A Trysting Place– 40 Days in Brede Abbey
Day 4 – Saturday after Ash Wednesday – Finding the Way Home
Before Philippa came to Brede – and when she had come – over and over again it had been impressed upon her that she would find the life hard. ‘I need it hard,’ she had said. ‘I need to be purged and cleansed,’ and at first, she had been impatient when it was tempered for her. Dame Ursula had told her to stay in bed every morning of her first week and rest until Dame Clare came to call her after Lauds and Prime, ‘but I’m not ill,’ and how chagrined she had been, in the six weeks of her first Lent, when the edict came: ‘Sister Philippa is not to fast. She is to have meat.’
‘But, Mother Mistress…’
‘You don’t need extra penances. We know what an effort this must be for you.’ Dame Ursula had laid her hand on Philippa’s arm and the green eyes behind the spectacles shone. The spectacles were of the cheapest kind but they could not hide the joy and admiration that transfigured the plain face, and Philippa was moved again as she had been with the Pax. It was only a moment, then duty said, in the uncompromising voice used by an old-fashioned novice mistress to her charges, the ‘Great Bear’ voice, ‘it is Lady Abbess’s order and it’s far more salutary than fasting for you do what you are told.’
‘But will you be able to be obedient, a stiff-necked mature like you?’ McTurk had asked; obedience was the stumbling block for almost everyone, but Philippa found it restful. ‘Thank God I shall never have to give orders again,’ she wrote to him.
(In This House of Brede – Page 92)
From the Scriptures:
While he was saying this, a woman in the crowd raised her voice and said to him, ‘Blessed is the womb that bore you and the breasts that nursed you!’ 28 But he said, ‘Blessed rather are those who hear the word of God and obey it!’
Whether it is the Benedictine vows of Obedience, Stability, and Conversio Morum or the more widely known monastic vows of Poverty, Chastity and Obedience anyone who has attempted the Religious Life will know that Obedience is the killer. The other vows are the common lot of many of the world’s poorest but Obedience is where the spirit is really tested.
Even in my own calling I find this a challenge. Each time I take up a different post in the life of the church I am bound to make a Declaration of Allegiance to Her Majesty Queen Elizabeth II and an Oath of Canonical Obedience to the Bishop of St Edmundsbury & Ipswich. I do so with joy and hope in my heart. However that does not prevent me from, like Saul the Pharisee on the Damascus Road, kicking against the goads each time I think I know better than my betters.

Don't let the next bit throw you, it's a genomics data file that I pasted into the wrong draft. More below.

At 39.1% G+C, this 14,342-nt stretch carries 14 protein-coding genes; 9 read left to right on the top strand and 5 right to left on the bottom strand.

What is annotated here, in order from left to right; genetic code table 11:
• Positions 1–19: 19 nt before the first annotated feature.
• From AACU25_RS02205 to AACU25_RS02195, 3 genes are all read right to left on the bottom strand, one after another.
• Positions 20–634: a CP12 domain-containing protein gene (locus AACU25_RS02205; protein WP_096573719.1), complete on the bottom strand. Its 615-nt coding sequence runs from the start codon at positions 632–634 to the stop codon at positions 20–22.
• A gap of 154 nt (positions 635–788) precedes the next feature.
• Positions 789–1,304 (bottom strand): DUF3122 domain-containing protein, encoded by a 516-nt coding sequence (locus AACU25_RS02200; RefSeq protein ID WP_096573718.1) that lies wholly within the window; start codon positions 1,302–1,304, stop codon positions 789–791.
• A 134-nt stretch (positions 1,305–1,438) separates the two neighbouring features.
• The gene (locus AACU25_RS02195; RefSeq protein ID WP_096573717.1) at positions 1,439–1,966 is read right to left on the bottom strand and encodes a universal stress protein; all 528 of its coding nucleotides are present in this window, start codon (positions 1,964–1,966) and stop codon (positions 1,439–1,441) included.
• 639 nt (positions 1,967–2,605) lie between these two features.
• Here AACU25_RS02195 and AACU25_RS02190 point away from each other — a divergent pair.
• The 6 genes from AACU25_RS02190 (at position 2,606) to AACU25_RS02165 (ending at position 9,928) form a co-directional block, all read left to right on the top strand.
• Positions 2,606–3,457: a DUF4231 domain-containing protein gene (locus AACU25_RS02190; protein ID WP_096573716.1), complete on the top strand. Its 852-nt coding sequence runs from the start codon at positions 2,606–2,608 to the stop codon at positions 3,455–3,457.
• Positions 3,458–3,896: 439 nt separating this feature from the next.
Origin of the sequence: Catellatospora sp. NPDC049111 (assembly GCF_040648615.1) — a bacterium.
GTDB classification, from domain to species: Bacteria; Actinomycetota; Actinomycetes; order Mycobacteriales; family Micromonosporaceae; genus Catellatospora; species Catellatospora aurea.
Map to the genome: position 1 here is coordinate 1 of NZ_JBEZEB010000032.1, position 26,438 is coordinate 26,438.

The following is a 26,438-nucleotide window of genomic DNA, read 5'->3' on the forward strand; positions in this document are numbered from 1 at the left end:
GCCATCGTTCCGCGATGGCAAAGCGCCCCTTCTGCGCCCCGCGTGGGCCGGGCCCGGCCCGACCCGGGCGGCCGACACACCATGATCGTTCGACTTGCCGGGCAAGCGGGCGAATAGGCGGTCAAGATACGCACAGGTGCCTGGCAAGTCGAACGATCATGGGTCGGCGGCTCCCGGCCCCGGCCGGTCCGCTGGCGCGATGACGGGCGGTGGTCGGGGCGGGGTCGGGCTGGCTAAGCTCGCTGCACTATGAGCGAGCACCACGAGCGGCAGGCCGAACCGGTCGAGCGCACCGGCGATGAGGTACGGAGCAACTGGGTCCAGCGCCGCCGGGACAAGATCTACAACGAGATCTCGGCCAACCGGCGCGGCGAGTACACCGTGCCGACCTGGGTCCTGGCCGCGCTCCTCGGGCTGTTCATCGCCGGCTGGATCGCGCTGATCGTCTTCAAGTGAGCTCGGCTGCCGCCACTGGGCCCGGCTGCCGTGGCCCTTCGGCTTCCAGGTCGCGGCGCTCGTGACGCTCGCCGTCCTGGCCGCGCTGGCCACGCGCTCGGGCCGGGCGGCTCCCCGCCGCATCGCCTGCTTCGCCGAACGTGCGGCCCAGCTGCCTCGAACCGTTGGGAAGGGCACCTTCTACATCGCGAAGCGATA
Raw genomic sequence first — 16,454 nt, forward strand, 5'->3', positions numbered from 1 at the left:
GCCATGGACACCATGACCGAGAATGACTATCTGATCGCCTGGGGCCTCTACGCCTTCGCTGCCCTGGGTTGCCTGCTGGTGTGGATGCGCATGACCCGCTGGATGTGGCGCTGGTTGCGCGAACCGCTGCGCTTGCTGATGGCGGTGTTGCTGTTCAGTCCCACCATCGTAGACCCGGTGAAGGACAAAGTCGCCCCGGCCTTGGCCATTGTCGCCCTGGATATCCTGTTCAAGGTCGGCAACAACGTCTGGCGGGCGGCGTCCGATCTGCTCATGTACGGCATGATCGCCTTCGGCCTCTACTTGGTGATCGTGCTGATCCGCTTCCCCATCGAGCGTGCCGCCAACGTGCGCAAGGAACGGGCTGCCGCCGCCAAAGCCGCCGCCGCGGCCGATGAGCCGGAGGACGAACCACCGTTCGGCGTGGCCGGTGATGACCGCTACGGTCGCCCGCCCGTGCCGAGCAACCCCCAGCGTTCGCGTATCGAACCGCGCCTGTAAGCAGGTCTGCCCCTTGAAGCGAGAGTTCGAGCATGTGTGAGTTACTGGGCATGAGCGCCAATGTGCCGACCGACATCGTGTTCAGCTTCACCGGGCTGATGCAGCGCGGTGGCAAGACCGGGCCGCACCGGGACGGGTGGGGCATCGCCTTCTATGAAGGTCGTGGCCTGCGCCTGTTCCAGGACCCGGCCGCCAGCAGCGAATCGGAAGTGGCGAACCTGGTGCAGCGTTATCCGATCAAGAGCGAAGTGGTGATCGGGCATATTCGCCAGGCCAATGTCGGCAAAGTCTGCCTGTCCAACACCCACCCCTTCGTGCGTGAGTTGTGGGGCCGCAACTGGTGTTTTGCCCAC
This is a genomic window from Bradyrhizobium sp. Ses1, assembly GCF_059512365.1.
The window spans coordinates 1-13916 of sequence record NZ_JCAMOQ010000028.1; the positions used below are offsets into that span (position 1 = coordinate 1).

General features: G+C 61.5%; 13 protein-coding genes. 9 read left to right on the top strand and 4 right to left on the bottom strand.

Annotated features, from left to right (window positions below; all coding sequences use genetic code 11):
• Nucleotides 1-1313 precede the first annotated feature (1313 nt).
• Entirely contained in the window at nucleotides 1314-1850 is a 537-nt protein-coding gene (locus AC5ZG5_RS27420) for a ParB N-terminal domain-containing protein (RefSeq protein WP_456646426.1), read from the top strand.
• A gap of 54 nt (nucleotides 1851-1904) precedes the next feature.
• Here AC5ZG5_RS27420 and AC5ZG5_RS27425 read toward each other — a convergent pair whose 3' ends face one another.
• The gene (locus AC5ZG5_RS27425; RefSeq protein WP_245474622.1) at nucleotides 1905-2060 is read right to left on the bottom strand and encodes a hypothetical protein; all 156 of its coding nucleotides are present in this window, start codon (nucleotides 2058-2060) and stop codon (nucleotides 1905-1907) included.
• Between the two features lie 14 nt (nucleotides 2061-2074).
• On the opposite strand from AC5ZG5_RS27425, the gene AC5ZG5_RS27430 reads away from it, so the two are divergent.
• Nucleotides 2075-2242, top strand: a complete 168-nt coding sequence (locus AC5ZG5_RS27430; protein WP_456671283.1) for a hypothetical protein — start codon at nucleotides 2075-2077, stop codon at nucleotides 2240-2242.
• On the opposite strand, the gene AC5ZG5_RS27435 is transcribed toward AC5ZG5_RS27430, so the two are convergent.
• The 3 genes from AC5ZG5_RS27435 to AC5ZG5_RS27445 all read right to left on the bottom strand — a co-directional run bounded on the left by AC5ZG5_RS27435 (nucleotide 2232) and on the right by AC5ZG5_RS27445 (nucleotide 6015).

Many of the struggles we face in our journey heavenward are made more difficult by a self-inflicted wilfulness. After all there is nothing more direct or easy to understand than the commands of Jesus: turn the other cheek, walk the extra mile, when you pray forgive, love your neighbour. So why do we hesitate to obey? It can’t be because we don’t understand God’s intention nor are we unaware of what we have signed up for. If the church ever truly learns to hear the Word of God and keep it not only she but also the whole of creation would indeed be blessed.
What prevents us from obeying the very Word we desire to follow?
For Philippa it seems to stem from her desire to view penance as a punishment for past sin instead of an instrument for future growth. For others it may be an insistence that they are set free from rules by God’s Spirit, whilst forgetting that our freedom is given so that we may be better servants. For me, disobedience to my Beloved (present to me in the rules and the commands of the Church) often comes from an arrogant wilfulness that says that I know what is best. What about you?
In the story of The Von Trapp Family the novice Maria returns to Nonberg Abbey in Salzburg after meeting Captain Von Trapp and his children. She goes to Mother Abbess to talk about her feelings. In Hollywood the Abbess sings ‘Climb Every Mountain’, in real life Mother sent Maria back to the Captain to be mother to someone else’s children with the words ‘God’s will hath no why’ ringing in her ears and calling her to obedience.
‘God’s will hath no why’. May we learn (soon please Lord!) that each time we are tempted to follow our own will, no matter how much we can justify it, we only ever find ourselves further away from home than closer to our Beloved.
O my Father, Great Elder,
I have no words to thank you,
but with your deep wisdom
I am sure that you can see
how I value your glorious gifts.
O my Father, when I look upon your greatness,
I am overcome with awe.
O Great Elder,
ruler of all things on earth and in heaven,
I am your warrior,
ready to act according to your will.
(Kikuyu people, Kenya)
1) Tomorrow is Sunday. Sundays are always feast days and so no penance should be carried out on them and recreation is permitted. Without being over indulgent follow Sister Monica Joan’s advice and allow yourself a small treat.
2) As you listen to the Scriptures in worship tomorrow listen for God’s command to you and make a commitment to obedience.
Quotations from ‘In This House of Brede’ are copyright © Rumer Godden 1969, 1991 Page numbers are from the 1991 Pan Book edition ISBN 0 330 33521 9
Scripture quotations are copyright © New Revised Standard Version Bible: Anglicized Edition, copyright 1989, 1995, Division of Christian Education of the National Council of the Churches of Christ in the United States of America. Used by permission. All rights reserved.
Prayers are from ‘Prayers Encircling the World’ and are copyright © SPCK: 1998.
These Reflections, ‘A Trysting Place – 40 Days in Brede Abbey’ are copyright © Andrew Dotchin 2019